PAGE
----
The new season starts tonight at 11:30 ET on MTV2.
Grey’s Anatomy‘s tenth season has been about experimenting: Surgeons experimenting with new trials, Karev experimenting with a new practice, and even music supervisors experimenting with new music.
Following in the show’s recent trend of having artists cover classic 1980s songs for its soundtrack, this week’s big episode, which will feature the return of Isaiah Washington’s Dr. Preston Burke, will include a brand new-version of Madonna’s iconic 1984 hit “Like a Virgin” — performed by acclaimed singer-songwriter Amos Lee (Mission Bell, last year’s Mountains Of Sorrow, Rivers Of Song).
We’ve got the exclusive stream of the song. Listen below:
Carrying on the great tradition of Alicia Keys, Christina Aguilera, Kathy Lee Gifford, and the Grambling University Band, Renee Fleming will take on the task of providing bookies with another prop bet by singing “The Star-Spangled Banner” at Super Bowl XLVIII on Sunday, February 2.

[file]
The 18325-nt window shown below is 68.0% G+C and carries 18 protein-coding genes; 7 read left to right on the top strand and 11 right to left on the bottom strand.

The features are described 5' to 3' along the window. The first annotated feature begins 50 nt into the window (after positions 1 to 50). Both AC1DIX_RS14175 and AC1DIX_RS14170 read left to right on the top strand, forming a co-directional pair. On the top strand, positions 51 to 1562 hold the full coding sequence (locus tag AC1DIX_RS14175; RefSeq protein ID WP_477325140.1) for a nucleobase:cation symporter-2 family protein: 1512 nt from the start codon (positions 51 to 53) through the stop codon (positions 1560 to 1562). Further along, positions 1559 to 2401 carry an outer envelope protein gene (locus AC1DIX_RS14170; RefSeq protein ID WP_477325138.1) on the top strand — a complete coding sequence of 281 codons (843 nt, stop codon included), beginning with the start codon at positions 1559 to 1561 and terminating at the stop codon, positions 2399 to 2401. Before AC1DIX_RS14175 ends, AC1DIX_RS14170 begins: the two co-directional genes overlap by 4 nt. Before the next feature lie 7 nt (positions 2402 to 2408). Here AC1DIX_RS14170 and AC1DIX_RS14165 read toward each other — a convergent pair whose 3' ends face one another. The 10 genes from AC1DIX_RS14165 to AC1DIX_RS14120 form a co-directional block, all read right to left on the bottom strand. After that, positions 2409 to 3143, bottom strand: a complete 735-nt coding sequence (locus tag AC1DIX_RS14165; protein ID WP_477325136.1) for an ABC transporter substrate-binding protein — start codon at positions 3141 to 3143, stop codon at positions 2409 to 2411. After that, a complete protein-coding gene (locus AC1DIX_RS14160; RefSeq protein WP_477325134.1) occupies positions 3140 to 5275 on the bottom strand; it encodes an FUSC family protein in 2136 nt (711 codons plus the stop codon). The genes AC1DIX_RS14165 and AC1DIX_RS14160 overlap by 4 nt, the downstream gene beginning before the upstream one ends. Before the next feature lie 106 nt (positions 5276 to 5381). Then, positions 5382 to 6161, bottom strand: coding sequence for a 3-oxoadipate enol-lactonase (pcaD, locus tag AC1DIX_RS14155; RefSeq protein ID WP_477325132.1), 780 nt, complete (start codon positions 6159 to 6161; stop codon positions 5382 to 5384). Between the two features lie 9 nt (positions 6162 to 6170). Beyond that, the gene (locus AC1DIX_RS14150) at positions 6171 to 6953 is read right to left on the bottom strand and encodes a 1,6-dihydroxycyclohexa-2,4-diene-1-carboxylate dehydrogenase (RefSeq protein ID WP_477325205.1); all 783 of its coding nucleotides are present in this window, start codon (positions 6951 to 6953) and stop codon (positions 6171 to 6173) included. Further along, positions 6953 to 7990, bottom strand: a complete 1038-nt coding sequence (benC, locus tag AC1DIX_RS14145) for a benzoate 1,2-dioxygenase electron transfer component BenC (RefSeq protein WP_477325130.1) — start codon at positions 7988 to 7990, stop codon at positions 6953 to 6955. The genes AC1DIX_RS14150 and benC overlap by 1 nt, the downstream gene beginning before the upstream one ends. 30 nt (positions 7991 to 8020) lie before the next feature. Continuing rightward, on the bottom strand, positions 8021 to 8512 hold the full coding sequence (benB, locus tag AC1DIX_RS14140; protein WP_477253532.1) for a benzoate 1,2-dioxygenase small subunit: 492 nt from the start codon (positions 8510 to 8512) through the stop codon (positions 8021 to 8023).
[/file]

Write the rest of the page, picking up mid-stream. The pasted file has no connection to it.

Fleming is an acclaimed opera singer who has picked up four Grammys over the course of her career and is probably best known outside of the classical world as one of the voices on the soundtrack to The Lord of the Rings: The Return of the King and for her odd (but not unpleasant) collection of indie rock covers from a few years ago. (She also sang the theme song to the 2012 animated disaster Rise of the Guardians.) She’s undoubtedly one of the most competently trained singers to take on the National Anthem at the Super Bowl in some time—it’s a challenging song that has derailed all kinds of performers, especially on big stages.
The addition of Fleming completes the circle of music performers at this year’s Super Bowl, with Bruno Mars and the Red Hot Chili Peppers handling the halftime show. U2 will also reportedly have some sort of presence during the course of the broadcast, most likely in the form of an ad in support of their new single “Invisible” and/or their upcoming new album. And Prince will be appearing on a special episode of New Girl that is airing right after the game.
The job of Super Bowl National Anthem singer is tough, because usually the best you can hope for is to be pleasantly forgettable. Nobody wants to mess it up, but at the same time, it would be difficult to top Whitney Houston’s rendition of “The Star-Spangled Banner” before Super Bowl XXV in 1991, which is one of the greatest music moments in all of television history.
Who is your favorite Super Bowl National Anthem singer?